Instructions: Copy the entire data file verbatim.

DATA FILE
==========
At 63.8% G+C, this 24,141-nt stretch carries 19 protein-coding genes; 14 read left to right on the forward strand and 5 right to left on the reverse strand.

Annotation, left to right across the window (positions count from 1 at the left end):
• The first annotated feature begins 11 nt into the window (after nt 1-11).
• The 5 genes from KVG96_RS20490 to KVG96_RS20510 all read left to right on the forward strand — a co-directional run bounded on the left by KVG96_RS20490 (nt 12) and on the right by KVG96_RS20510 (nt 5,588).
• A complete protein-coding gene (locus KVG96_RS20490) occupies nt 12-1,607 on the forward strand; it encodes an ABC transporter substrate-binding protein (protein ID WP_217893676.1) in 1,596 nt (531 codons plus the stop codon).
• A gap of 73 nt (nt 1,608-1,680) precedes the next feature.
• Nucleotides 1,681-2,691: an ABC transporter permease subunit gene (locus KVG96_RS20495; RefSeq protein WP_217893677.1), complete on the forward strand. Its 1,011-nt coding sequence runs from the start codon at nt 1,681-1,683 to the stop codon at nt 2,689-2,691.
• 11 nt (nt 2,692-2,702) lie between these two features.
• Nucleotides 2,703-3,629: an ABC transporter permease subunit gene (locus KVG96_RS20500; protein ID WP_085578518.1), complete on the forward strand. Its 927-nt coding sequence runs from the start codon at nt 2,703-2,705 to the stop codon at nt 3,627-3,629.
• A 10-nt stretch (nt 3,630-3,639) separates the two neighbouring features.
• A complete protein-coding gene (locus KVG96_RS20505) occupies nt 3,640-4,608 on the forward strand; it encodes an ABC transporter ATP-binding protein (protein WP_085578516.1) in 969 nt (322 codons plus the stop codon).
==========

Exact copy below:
At 63.8% G+C, this 24,141-nt stretch carries 19 protein-coding genes; 14 read left to right on the forward strand and 5 right to left on the reverse strand.

Annotation, left to right across the window (positions count from 1 at the left end):
• The first annotated feature begins 11 nt into the window (after nt 1-11).
• The 5 genes from KVG96_RS20490 to KVG96_RS20510 all read left to right on the forward strand — a co-directional run bounded on the left by KVG96_RS20490 (nt 12) and on the right by KVG96_RS20510 (nt 5,588).
• A complete protein-coding gene (locus KVG96_RS20490) occupies nt 12-1,607 on the forward strand; it encodes an ABC transporter substrate-binding protein (protein ID WP_217893676.1) in 1,596 nt (531 codons plus the stop codon).
• A gap of 73 nt (nt 1,608-1,680) precedes the next feature.
• Nucleotides 1,681-2,691: an ABC transporter permease subunit gene (locus KVG96_RS20495; RefSeq protein WP_217893677.1), complete on the forward strand. Its 1,011-nt coding sequence runs from the start codon at nt 1,681-1,683 to the stop codon at nt 2,689-2,691.
• 11 nt (nt 2,692-2,702) lie between these two features.
• Nucleotides 2,703-3,629: an ABC transporter permease subunit gene (locus KVG96_RS20500; protein ID WP_085578518.1), complete on the forward strand. Its 927-nt coding sequence runs from the start codon at nt 2,703-2,705 to the stop codon at nt 3,627-3,629.
• A 10-nt stretch (nt 3,630-3,639) separates the two neighbouring features.
• A complete protein-coding gene (locus KVG96_RS20505) occupies nt 3,640-4,608 on the forward strand; it encodes an ABC transporter ATP-binding protein (protein WP_085578516.1) in 969 nt (322 codons plus the stop codon).